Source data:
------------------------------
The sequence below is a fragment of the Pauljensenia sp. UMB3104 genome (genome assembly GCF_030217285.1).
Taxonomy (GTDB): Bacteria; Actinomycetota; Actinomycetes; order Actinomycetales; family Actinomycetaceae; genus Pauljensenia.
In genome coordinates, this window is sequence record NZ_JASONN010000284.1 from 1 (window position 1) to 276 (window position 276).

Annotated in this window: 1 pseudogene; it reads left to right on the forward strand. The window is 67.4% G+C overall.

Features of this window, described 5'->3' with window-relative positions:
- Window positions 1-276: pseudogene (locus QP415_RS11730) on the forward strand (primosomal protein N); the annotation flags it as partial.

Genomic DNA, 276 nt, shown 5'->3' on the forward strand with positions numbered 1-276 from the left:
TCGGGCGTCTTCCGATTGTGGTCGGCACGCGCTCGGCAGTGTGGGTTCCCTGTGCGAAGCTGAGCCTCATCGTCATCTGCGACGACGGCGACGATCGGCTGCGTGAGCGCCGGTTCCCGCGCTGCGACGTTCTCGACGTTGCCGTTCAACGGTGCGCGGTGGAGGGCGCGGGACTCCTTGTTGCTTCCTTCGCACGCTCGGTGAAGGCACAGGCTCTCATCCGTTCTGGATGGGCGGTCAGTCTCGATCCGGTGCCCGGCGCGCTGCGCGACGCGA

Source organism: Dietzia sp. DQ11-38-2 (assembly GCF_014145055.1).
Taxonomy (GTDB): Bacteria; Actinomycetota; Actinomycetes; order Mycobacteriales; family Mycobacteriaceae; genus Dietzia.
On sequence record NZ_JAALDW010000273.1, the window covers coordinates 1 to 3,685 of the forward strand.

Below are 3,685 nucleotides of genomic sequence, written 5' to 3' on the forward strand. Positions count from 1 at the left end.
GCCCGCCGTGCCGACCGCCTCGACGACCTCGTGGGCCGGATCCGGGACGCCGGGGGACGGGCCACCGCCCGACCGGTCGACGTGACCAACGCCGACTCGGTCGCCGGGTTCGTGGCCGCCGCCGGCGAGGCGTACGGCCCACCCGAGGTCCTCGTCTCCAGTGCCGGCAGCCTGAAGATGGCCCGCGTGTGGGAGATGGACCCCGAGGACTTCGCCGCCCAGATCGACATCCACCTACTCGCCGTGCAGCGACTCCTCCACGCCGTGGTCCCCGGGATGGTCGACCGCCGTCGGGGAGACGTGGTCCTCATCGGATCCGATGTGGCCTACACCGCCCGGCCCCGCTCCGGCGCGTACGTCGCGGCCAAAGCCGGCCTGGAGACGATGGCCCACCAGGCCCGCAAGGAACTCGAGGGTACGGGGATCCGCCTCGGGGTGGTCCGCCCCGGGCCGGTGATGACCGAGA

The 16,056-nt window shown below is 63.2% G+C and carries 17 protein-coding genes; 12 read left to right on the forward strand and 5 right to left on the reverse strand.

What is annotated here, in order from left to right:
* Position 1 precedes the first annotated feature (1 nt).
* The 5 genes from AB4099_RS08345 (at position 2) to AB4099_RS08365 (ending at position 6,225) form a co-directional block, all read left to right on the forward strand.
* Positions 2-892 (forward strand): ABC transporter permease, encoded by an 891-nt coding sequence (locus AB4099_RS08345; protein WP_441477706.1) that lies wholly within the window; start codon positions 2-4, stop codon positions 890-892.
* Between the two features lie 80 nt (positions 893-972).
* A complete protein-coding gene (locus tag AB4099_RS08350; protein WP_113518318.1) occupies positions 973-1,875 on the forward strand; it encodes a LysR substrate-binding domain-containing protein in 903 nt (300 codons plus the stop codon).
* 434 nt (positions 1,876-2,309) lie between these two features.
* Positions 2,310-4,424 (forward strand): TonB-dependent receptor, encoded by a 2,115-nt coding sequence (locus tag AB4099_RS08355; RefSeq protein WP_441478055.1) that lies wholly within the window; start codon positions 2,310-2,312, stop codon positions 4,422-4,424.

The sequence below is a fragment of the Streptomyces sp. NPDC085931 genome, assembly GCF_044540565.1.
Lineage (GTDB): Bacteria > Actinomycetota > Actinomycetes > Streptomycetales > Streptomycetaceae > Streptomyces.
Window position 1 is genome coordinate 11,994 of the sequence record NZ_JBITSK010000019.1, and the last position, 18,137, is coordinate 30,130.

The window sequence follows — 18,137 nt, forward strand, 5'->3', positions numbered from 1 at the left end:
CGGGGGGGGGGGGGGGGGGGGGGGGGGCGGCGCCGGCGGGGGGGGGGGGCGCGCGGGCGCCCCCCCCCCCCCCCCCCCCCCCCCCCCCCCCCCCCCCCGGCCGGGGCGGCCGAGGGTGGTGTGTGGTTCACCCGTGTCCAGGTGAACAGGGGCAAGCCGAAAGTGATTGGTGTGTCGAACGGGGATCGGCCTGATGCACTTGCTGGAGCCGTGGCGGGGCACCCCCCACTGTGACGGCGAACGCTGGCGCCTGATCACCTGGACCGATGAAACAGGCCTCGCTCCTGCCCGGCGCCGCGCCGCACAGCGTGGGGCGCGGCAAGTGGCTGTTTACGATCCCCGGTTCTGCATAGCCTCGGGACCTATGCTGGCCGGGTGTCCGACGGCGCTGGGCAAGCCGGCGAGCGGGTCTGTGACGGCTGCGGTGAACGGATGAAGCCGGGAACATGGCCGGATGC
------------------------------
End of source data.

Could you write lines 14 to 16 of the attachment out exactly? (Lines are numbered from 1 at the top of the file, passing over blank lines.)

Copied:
The 16,056-nt window shown below is 63.2% G+C and carries 17 protein-coding genes; 12 read left to right on the forward strand and 5 right to left on the reverse strand.

What is annotated here, in order from left to right:
* Position 1 precedes the first annotated feature (1 nt).